New Delhi (ISW) - People who consume around 375 to 500 grams of fruits, vegetables, and dal per day are at a reduced risk of death by nearly 23%, a new study published in The Lancet has found.
While World Health Organization (WHO) recommends 800 grams or 5-9 servings of fruit or vegetables per day, the new study has shown that it takes just half – that is, 375 grams to get the desired health benefits. This is important for people living in countries who cannot afford a lot of fruits and vegetables.
Potatoes and other tubers were not included and fruit juices were not considered as fruits while calculating the intake. Legumes included beans, black beans, lentils, peas, chickpeas, and black-eyed peas.
The researchers attribute beneficial effects of consuming fruits and vegetables to presence of antioxidants like vitamin C, vitamin E and carotenoids, and fiber in them, which reduces bad cholesterol, improves insulin response, lowers the blood pressure, prevents fat deposition in blood vessels, and improves cellular function in the body.
"Although there is a popular belief that fruits and vegetables are healthy, there was no long term study data to support this and hence our findings are new and significant," said Dr V Mohan of the Dr. Mohan's Diabetes Specialties Centre in Chennai, who contributed to the study.
The decade-long research was done in 18 countries with 135,335 participants aged 35 to 70 years. Healthy individuals with no reported diseases and complications were enrolled for the study. They were given questionnaires to record daily diet, lifestyle habits like smoking, physical activity and alcohol intake, and their socioeconomic status like education, income, and employment.
At the end of the study, researchers recorded the number of deaths, cases of cardiovascular diseases, heart attack, and stroke. Then the data was analyzed to see if consuming higher amounts of fruits, vegetables, and dal is related to the number of deaths and adverse outcomes on health. "We found that regular consumption of vegetables, fruits and legumes protected people from cardiovascular disease and death," said Dr Mohan.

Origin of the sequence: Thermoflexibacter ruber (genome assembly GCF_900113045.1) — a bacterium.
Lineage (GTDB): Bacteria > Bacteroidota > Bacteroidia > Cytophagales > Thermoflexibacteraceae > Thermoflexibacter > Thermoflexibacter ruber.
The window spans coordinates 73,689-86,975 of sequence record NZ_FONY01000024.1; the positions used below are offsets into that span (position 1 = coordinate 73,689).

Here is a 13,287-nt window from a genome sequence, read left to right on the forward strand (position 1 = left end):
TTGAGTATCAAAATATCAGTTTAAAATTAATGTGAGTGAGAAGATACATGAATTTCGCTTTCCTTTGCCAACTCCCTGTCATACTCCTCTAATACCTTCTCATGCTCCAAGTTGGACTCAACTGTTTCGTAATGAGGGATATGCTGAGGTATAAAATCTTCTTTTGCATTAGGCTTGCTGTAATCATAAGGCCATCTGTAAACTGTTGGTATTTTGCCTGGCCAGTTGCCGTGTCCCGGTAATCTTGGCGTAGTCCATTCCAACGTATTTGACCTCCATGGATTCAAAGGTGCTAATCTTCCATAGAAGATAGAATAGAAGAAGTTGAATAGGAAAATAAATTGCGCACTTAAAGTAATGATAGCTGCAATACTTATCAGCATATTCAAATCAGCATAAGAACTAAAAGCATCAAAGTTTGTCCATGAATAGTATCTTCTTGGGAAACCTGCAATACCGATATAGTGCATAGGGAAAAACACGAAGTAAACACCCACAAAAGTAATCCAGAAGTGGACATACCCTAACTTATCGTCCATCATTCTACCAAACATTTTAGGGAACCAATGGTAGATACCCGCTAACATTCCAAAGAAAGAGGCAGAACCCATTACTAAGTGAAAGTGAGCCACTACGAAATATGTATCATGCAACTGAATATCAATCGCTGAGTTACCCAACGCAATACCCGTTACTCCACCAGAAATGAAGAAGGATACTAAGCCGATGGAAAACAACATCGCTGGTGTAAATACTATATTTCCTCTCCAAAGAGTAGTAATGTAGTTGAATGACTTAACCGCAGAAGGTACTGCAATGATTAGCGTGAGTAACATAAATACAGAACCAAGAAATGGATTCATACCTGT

"This study does not distinguish between cooked vegetables and raw ones, although it is common knowledge that cooking destroys some of the vitamins and minerals. Hence as far as possible we should use raw vegetables like tomato, cucumber, carrot and green leafy vegetables which can be consumed raw," pointed out Dr Mohan.
According to Estefania Toledo, professor at the Department of Nutrition of the Harvard School of Public Health, Boston, USA, who is not connected to the study, "increased consumption of fruits and vegetables should be at the expense of reducing other foods and drinks, such as sugar sweetened beverages, red and processed meat, saturated and trans fat, refined cereals, and sugar rich desserts". She added that consuming more plant-based foods helps replace detrimental foods, which benefits the overall dietary pattern.
Source: India Science Wire
Image: File (for representative purpose only)